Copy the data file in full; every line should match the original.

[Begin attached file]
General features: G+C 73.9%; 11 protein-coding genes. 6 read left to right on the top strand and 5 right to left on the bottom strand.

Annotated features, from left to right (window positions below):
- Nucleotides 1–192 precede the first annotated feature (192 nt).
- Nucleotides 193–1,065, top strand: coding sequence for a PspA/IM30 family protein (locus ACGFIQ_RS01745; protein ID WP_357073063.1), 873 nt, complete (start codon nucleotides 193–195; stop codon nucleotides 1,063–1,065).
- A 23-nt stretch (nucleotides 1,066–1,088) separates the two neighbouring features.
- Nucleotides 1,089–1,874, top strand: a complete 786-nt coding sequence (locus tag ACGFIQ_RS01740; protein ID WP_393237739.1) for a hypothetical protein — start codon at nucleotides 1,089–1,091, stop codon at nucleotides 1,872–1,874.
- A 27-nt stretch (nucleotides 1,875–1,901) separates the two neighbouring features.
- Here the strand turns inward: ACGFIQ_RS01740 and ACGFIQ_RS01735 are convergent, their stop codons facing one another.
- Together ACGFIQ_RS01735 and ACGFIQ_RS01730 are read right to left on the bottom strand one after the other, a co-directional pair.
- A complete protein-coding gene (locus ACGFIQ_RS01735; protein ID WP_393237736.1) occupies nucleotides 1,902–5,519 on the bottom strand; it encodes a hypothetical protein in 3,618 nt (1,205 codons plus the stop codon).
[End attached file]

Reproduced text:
General features: G+C 73.9%; 11 protein-coding genes. 6 read left to right on the top strand and 5 right to left on the bottom strand.

Annotated features, from left to right (window positions below):
- Nucleotides 1–192 precede the first annotated feature (192 nt).
- Nucleotides 193–1,065, top strand: coding sequence for a PspA/IM30 family protein (locus ACGFIQ_RS01745; protein ID WP_357073063.1), 873 nt, complete (start codon nucleotides 193–195; stop codon nucleotides 1,063–1,065).
- A 23-nt stretch (nucleotides 1,066–1,088) separates the two neighbouring features.
- Nucleotides 1,089–1,874, top strand: a complete 786-nt coding sequence (locus tag ACGFIQ_RS01740; protein ID WP_393237739.1) for a hypothetical protein — start codon at nucleotides 1,089–1,091, stop codon at nucleotides 1,872–1,874.
- A 27-nt stretch (nucleotides 1,875–1,901) separates the two neighbouring features.
- Here the strand turns inward: ACGFIQ_RS01740 and ACGFIQ_RS01735 are convergent, their stop codons facing one another.
- Together ACGFIQ_RS01735 and ACGFIQ_RS01730 are read right to left on the bottom strand one after the other, a co-directional pair.
- A complete protein-coding gene (locus ACGFIQ_RS01735; protein ID WP_393237736.1) occupies nucleotides 1,902–5,519 on the bottom strand; it encodes a hypothetical protein in 3,618 nt (1,205 codons plus the stop codon).